I’ve learned that when it comes to the Asian-American experience with mental illness, our stories our similar, but never exactly the same. I’ve met members of our community who said their family told them to hide their mental illness as it could keep them from getting a good job. My family may not have understood what I was going though at first, but they’ve always been supportive of me seeking out help.
What we all seem to share is a shame that goes along with having a mental illness. And that shame can come from many places; be it the pressure of trying to fit into a place when you feel like it doesn’t want you, or the pressure of trying to meet high expectations. Either way, a lot of us don’t like talking about our mental health.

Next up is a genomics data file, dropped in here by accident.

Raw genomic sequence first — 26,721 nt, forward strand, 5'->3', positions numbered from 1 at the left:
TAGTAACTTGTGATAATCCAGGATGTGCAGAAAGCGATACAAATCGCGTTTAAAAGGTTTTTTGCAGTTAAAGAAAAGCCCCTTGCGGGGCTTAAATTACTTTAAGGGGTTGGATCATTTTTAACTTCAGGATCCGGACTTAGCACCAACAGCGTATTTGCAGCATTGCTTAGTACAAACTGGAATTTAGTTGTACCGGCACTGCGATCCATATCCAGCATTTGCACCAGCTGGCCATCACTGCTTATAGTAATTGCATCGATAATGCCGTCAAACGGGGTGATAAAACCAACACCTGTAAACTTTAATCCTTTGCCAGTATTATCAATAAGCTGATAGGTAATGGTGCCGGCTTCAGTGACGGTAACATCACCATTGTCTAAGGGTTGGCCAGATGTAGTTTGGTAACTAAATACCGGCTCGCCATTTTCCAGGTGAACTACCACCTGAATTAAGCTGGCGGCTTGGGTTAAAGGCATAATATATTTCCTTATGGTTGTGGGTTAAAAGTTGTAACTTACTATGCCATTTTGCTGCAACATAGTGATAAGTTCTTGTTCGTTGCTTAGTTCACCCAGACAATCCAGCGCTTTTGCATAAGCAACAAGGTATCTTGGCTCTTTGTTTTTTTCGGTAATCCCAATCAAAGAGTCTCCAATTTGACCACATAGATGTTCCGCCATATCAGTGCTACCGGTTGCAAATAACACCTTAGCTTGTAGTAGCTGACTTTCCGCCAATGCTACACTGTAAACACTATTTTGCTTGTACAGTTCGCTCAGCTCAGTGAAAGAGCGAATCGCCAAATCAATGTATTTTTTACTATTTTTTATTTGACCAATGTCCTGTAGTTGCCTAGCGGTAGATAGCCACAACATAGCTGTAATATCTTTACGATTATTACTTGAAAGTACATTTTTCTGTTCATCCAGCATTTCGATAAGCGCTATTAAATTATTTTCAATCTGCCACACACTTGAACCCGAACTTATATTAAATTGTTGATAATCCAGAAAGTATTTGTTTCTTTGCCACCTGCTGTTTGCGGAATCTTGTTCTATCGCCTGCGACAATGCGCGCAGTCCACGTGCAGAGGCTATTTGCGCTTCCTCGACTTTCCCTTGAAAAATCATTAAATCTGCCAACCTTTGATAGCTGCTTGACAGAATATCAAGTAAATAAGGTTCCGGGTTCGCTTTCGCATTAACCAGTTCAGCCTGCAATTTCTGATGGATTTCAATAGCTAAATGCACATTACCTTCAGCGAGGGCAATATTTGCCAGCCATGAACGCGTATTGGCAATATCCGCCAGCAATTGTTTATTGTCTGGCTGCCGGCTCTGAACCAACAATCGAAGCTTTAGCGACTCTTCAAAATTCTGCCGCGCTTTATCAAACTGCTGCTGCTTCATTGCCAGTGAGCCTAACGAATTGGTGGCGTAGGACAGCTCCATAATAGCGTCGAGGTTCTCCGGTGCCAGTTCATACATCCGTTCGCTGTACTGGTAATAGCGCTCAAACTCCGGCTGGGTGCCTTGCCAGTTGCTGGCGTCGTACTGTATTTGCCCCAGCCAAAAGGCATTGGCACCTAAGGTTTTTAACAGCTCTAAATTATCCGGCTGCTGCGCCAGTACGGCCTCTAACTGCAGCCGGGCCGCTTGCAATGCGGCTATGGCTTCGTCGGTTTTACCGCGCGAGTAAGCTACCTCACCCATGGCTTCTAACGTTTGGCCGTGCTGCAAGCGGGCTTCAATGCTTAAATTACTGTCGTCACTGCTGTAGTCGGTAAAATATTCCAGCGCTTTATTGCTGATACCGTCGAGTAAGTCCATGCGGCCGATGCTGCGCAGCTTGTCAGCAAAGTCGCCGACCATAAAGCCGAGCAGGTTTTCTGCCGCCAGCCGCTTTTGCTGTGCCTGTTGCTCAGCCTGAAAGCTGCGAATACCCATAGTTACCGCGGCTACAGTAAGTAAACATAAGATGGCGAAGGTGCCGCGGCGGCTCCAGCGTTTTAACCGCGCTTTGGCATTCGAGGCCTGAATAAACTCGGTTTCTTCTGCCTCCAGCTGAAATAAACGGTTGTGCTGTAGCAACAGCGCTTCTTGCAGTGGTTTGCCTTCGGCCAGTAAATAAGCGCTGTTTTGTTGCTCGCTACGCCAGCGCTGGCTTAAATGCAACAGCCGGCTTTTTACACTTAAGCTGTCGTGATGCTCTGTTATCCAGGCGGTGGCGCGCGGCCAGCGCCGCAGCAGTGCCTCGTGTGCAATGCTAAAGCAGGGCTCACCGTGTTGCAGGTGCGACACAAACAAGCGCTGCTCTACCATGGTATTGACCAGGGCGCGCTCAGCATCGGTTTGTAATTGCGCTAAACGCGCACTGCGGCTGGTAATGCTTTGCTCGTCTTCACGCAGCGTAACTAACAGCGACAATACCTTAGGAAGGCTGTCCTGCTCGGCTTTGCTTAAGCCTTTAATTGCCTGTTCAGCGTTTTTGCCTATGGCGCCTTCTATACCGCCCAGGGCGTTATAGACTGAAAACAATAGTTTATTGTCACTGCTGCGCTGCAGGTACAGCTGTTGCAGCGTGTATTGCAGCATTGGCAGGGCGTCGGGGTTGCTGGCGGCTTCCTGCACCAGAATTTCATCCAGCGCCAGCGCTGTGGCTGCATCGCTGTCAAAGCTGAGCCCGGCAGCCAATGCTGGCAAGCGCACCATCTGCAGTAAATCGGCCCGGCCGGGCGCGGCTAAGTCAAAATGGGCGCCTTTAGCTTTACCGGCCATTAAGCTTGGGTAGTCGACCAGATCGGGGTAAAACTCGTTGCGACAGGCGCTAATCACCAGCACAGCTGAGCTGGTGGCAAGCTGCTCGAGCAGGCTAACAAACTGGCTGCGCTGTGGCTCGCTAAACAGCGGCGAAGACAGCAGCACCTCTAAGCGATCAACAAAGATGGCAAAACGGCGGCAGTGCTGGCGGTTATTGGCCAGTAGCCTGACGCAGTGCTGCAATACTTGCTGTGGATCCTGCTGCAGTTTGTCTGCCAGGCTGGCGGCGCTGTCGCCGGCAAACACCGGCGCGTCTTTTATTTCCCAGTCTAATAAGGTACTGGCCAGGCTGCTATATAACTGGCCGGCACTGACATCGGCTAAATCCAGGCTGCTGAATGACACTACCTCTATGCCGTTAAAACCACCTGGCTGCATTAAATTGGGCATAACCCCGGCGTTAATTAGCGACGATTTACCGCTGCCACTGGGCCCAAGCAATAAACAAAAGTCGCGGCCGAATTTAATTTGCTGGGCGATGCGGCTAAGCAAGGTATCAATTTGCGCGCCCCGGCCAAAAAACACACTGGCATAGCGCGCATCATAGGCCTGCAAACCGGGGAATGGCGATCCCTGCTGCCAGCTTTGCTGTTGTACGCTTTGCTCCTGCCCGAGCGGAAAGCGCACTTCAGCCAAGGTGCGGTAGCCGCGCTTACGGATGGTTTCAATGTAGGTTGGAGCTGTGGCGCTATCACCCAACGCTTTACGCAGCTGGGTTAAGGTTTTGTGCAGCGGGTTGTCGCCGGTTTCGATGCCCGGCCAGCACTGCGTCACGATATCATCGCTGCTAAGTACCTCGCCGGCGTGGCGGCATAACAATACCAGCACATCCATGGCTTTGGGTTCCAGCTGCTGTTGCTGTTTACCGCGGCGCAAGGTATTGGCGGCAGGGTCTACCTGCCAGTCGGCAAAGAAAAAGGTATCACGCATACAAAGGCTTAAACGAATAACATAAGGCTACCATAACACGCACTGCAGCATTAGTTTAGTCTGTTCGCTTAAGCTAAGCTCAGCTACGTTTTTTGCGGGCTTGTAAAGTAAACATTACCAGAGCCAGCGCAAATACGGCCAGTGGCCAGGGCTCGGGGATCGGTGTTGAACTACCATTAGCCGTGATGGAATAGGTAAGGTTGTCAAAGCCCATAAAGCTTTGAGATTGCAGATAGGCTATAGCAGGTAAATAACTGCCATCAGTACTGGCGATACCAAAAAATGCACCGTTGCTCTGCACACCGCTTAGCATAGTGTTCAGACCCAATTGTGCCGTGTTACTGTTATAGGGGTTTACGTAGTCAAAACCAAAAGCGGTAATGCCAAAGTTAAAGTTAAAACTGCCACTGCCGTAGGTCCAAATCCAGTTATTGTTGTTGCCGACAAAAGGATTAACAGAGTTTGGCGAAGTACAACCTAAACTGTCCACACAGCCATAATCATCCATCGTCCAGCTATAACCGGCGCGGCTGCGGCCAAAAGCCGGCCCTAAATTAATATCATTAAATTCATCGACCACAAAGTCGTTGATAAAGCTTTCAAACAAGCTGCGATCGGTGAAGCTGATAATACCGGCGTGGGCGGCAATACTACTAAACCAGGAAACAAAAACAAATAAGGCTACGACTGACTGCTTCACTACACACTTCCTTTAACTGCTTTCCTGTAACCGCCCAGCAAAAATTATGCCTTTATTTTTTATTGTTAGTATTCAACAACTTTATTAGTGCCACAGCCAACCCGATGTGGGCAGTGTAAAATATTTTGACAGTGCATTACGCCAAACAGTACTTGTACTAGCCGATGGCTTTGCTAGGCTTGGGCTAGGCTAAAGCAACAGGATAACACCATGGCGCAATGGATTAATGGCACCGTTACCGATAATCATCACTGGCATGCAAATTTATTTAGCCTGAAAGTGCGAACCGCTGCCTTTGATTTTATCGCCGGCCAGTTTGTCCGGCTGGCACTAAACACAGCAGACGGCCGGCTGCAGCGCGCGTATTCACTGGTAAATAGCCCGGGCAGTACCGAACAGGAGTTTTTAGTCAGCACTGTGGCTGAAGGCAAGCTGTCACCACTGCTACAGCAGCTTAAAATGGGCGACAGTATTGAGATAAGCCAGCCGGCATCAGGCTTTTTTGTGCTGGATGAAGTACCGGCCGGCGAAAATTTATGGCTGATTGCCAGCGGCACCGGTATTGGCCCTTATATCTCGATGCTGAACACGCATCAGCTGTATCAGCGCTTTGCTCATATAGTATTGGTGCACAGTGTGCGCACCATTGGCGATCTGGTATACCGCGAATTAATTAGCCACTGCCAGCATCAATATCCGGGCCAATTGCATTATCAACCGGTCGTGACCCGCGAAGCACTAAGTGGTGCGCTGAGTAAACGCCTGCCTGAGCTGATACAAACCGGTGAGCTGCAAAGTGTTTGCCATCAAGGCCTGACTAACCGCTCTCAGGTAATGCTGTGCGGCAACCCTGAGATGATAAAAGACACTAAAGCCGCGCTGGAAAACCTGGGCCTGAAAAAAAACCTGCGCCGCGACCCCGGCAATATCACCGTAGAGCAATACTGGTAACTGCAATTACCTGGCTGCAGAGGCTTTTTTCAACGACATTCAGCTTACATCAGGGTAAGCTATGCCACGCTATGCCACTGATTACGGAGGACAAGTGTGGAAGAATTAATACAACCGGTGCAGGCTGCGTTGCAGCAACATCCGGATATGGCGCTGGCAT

I’m not sure there’s a way to get rid of the shame, especially since a lot of us have dealt with it from a young age. But I can feel myself getting better. And I can only hope others with mental illness can also find healthy ways to deal with it.
To those struggling with depression (particularly young people) who haven’t told anyone about it, I urge you to share. I know that disclosing this information can be difficult, especially in a community that, traditionally, hasn’t been as open to discussing mental illness as it should.
But there is help available.
John Ridlehoover lives with his wife and two dogs in South Carolina. He’s currently working on a novel and book of short stories.
Note: This article was originally published in the Spring 2022 Issue of the Advocate.